What’s inside this pyramid: A vaulted corridor leads to a hall with a ritual well and into the granite burial chamber, featuring a spectacular arched roof and a red sarcophagus. An alabaster table, possibly used for offerings, stands before the sarcophagus.. A small side chamber of the burial chamber once contained leg bones, possibly Senwosret II’s.
The tomb of Senwoseret’s daughter, Sat Hathor, was found near the pyramid, and her jewelry and toiletries can be seen in the Egyptian Museum in Cairo and the Metropolitan Museum of Art in New York. One of the largest collections of papyri, many discussing medical and medieval topics, was found near the pyramid and is now housed at the University College London.
How to visit: The Pyramid of Lahun is in Fayoum, 60 miles south of Cairo. There is no public transport, so hire a private driver or book a private tour. There has also been historically a heavy military and police presence in the Fayoum area, and there could be numerous checkpoints and requirements of police escorts to get to the pyramid.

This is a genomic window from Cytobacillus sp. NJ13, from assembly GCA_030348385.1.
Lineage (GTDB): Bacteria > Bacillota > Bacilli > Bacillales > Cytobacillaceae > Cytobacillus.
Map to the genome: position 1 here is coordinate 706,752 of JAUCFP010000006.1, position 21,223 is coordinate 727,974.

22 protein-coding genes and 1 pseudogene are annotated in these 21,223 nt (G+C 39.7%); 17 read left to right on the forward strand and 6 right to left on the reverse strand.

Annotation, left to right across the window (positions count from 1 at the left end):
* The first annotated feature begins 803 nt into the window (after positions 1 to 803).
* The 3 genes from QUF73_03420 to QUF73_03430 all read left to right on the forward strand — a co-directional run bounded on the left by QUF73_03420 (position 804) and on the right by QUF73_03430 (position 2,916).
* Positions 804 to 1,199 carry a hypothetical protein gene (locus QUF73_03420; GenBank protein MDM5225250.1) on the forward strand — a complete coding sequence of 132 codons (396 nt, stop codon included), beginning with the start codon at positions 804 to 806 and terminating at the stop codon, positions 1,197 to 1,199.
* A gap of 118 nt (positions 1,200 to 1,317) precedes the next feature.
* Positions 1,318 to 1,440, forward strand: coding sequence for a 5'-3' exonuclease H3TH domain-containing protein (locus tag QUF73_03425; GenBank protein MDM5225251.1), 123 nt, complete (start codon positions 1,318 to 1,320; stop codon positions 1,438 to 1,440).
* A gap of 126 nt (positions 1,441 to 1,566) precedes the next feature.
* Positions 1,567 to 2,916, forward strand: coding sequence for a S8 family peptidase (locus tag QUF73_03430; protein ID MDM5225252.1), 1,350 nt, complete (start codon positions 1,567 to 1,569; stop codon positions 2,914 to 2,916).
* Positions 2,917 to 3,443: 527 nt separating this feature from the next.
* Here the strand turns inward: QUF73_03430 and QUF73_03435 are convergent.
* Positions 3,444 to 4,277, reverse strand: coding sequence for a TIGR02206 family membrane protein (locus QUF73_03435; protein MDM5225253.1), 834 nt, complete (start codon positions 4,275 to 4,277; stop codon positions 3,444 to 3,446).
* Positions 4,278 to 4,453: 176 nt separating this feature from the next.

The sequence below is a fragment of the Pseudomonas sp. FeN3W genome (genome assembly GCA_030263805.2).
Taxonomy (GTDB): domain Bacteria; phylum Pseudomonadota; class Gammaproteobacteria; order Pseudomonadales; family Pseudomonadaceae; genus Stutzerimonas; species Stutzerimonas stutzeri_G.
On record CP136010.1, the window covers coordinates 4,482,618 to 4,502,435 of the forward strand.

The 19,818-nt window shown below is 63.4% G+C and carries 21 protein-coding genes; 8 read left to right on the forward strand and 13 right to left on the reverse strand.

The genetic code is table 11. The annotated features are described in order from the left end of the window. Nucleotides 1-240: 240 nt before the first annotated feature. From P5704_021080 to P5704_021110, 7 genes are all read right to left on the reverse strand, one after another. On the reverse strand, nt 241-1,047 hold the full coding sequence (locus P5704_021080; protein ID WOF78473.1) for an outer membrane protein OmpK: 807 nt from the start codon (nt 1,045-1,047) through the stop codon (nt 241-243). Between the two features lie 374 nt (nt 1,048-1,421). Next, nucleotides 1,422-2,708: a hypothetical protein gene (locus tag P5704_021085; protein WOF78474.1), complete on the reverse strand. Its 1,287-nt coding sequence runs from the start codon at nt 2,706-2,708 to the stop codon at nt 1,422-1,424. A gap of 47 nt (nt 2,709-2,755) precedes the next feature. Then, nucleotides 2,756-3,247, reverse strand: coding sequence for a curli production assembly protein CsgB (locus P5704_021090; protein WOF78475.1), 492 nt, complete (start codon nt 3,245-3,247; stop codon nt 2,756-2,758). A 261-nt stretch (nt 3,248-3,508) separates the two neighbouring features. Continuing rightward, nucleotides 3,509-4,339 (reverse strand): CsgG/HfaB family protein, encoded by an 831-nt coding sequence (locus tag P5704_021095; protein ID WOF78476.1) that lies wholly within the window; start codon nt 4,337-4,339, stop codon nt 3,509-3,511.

- Construction date: 2600 BCE
- Admission fee: The admission fee to the Meidum Pyramid is 100 Egyptian pounds ($10).
The Meidum Pyramid stands almost as high as the Pyramid of Menkaure in Giza and was likely Sneferu’s first attempt at pyramid-building, though it’s possible his predecessor Huni started it and Sneferu simply finished it. It was first built as a series of steps, like the Step Pyramid, and then later modifications added a limestone facing to give the pyramid a smooth-sided appearance. The outer cladding collapsed in ancient times, possibly during construction, as many components of the burial chamber and mortuary complex were never finished.
What’s inside this pyramid: The entrance to the pyramid is high above the ground, and leads to a descending corridor. A small ladder at the end leads up into the burial chamber. The burial chamber itself is uncompleted, with raw walls and wooden supports still in place.
How to visit: The Meidum Pyramid is 60 miles south of Cairo. The site is a bit off the beaten path, so it’s best to book a tour in Cairo, hire a driver, or book a round trip Uber.